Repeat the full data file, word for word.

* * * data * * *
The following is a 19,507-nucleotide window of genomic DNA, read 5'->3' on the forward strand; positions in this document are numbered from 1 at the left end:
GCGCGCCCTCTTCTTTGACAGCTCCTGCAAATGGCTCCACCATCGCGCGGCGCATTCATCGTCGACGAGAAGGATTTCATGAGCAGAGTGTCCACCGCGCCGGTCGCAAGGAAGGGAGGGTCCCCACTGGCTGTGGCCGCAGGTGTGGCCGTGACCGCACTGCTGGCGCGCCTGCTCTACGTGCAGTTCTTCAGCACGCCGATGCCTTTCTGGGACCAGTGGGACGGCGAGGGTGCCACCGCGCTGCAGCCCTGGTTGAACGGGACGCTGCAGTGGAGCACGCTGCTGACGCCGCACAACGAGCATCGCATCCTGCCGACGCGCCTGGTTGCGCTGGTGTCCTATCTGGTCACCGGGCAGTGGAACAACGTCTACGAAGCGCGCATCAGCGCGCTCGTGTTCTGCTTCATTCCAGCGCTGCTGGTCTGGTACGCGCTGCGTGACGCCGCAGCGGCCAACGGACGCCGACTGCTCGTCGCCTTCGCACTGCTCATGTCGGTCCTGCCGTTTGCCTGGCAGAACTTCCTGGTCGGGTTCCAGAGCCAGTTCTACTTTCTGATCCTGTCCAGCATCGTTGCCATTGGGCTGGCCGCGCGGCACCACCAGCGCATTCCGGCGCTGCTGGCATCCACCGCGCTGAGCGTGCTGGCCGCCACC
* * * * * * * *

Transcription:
The following is a 19,507-nucleotide window of genomic DNA, read 5'->3' on the forward strand; positions in this document are numbered from 1 at the left end:
GCGCGCCCTCTTCTTTGACAGCTCCTGCAAATGGCTCCACCATCGCGCGGCGCATTCATCGTCGACGAGAAGGATTTCATGAGCAGAGTGTCCACCGCGCCGGTCGCAAGGAAGGGAGGGTCCCCACTGGCTGTGGCCGCAGGTGTGGCCGTGACCGCACTGCTGGCGCGCCTGCTCTACGTGCAGTTCTTCAGCACGCCGATGCCTTTCTGGGACCAGTGGGACGGCGAGGGTGCCACCGCGCTGCAGCCCTGGTTGAACGGGACGCTGCAGTGGAGCACGCTGCTGACGCCGCACAACGAGCATCGCATCCTGCCGACGCGCCTGGTTGCGCTGGTGTCCTATCTGGTCACCGGGCAGTGGAACAACGTCTACGAAGCGCGCATCAGCGCGCTCGTGTTCTGCTTCATTCCAGCGCTGCTGGTCTGGTACGCGCTGCGTGACGCCGCAGCGGCCAACGGACGCCGACTGCTCGTCGCCTTCGCACTGCTCATGTCGGTCCTGCCGTTTGCCTGGCAGAACTTCCTGGTCGGGTTCCAGAGCCAGTTCTACTTTCTGATCCTGTCCAGCATCGTTGCCATTGGGCTGGCCGCGCGGCACCACCAGCGCATTCCGGCGCTGCTGGCATCCACCGCGCTGAGCGTGCTGGCCGCCACC